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Performance Evaluation of a Passively-Aerated Plastic-Wrapped Composting System Designed for Emergency Disposal of Swine Mortalities

Published by the American Society of Agricultural and Biological Engineers, St. Joseph, Michigan

Citation:  2007 ASAE Annual Meeting  074038.(doi:10.13031/2013.23242)
Authors:   T D Glanville, H K Ahn, J A Koziel, N Akdeniz, B P Crawford
Keywords:   animal carcass, mortality, disposal, composting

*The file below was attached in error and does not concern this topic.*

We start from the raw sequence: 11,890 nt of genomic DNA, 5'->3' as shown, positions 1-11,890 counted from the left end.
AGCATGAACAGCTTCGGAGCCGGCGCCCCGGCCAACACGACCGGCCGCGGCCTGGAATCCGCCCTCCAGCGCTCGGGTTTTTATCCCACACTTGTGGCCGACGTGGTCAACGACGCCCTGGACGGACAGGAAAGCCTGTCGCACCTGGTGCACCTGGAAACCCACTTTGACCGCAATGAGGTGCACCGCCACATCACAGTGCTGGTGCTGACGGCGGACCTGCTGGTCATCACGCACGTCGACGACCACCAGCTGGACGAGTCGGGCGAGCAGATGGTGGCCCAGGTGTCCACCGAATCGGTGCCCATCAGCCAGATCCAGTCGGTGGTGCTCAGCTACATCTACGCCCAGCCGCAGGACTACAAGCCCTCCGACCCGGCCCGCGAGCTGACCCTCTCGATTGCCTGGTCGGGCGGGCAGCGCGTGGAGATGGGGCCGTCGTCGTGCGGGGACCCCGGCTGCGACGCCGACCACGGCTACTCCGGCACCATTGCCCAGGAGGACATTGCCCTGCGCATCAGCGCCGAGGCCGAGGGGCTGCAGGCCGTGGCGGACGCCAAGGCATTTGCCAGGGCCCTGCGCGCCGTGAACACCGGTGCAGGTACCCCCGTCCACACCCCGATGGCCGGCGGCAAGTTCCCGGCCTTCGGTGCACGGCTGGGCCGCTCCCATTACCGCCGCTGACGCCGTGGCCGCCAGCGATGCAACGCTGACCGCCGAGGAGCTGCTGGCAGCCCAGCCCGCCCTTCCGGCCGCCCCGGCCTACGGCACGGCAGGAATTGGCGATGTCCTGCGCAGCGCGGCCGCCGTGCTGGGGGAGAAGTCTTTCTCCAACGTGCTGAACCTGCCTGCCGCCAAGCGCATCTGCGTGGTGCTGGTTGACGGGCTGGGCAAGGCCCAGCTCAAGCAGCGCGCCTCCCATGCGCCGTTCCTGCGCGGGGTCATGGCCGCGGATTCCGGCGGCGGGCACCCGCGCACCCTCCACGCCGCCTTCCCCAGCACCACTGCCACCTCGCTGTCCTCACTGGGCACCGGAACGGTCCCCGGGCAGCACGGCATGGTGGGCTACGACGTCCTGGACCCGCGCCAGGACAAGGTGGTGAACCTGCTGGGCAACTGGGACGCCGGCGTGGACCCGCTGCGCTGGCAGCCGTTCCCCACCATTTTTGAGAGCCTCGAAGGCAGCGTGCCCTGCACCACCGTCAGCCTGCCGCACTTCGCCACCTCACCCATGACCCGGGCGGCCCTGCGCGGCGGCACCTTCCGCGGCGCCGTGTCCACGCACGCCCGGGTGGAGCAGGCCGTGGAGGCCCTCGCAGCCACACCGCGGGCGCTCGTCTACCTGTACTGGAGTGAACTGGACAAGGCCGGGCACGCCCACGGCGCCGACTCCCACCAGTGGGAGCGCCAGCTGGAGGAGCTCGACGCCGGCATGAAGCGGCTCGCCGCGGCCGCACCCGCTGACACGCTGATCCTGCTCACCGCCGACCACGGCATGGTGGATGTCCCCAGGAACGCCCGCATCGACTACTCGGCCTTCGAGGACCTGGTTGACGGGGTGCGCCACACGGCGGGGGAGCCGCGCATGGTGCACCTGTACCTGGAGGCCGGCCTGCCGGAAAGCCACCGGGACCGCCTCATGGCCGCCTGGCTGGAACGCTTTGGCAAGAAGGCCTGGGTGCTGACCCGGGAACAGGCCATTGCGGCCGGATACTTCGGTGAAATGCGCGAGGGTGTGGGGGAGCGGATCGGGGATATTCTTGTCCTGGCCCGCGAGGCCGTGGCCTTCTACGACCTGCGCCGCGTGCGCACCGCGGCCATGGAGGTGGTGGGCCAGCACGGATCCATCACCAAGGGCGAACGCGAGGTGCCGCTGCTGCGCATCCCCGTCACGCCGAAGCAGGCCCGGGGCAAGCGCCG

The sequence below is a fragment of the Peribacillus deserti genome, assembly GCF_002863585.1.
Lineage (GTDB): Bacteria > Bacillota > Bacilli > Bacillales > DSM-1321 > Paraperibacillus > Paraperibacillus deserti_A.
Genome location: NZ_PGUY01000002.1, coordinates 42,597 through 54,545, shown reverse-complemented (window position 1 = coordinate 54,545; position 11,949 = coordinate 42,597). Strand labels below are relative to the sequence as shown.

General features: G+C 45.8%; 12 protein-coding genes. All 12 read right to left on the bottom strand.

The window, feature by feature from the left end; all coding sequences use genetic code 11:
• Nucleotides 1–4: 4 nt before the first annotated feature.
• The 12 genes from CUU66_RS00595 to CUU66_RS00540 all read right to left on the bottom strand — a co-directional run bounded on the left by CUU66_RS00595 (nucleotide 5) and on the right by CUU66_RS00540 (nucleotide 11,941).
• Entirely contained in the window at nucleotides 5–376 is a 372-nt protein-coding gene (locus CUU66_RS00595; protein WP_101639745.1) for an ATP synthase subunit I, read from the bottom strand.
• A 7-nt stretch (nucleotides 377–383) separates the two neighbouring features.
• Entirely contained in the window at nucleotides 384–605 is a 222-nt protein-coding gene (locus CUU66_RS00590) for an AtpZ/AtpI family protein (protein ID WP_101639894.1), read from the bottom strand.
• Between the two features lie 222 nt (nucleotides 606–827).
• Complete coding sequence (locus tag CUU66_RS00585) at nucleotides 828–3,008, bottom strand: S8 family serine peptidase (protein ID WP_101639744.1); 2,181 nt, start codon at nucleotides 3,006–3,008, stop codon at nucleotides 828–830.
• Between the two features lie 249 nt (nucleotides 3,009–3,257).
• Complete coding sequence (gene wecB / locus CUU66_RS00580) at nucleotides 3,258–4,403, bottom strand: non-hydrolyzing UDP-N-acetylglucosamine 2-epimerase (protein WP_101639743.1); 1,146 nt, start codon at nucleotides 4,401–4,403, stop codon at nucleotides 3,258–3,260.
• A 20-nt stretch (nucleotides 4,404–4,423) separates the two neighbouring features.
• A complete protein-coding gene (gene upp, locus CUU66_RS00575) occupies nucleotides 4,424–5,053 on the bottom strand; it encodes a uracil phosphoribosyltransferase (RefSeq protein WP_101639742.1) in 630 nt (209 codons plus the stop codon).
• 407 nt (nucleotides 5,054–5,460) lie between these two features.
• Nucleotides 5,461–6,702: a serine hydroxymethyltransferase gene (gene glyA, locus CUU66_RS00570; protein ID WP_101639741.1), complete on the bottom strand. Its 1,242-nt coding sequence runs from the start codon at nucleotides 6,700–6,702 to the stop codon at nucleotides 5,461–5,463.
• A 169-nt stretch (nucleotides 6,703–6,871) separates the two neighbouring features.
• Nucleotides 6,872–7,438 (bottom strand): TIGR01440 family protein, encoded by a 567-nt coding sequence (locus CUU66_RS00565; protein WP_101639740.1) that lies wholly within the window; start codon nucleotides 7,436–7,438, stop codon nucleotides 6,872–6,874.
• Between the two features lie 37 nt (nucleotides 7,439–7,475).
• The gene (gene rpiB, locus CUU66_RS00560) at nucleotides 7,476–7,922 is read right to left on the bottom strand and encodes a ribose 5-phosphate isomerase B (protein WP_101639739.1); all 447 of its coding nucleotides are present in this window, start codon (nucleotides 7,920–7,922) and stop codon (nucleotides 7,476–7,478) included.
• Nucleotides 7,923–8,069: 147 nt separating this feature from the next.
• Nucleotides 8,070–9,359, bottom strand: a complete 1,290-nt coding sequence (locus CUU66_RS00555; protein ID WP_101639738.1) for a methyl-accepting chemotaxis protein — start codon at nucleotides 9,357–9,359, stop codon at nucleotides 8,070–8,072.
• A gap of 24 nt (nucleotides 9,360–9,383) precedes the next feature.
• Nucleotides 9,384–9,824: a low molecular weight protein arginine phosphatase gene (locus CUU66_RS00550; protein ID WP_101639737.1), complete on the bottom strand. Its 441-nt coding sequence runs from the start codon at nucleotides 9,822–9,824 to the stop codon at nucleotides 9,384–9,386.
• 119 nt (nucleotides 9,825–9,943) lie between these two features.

Monitoring of a passively-aerated plastic-wrapped mortality composting system designed for emergency disposal of diseased swine highlighted the importance of the physical characteristics of materials used to envelop the carcasses. Inadequate moisture was a problem when using envelope materials such as ground cornstalks or straw having low density and high air-filled porosity. High O2 concentrations throughout these materials, and significantly higher moisture levels in the top layers than in the materials surrounding the carcasses, suggested significant air movement and transport of carcass moisture away from the carcasses, resulting in carcass desiccation and incomplete decay. Although internal temperatures and moisture levels in test units constructed with corn silage were much more favorable than in those constructed with cornstalks or straw, less carcass decomposition occurred. Settling and compaction, resulting in high bulk density and low air-filled porosity, caused low O2 concentrations that appeared to impair carcass decay in the silage test units.

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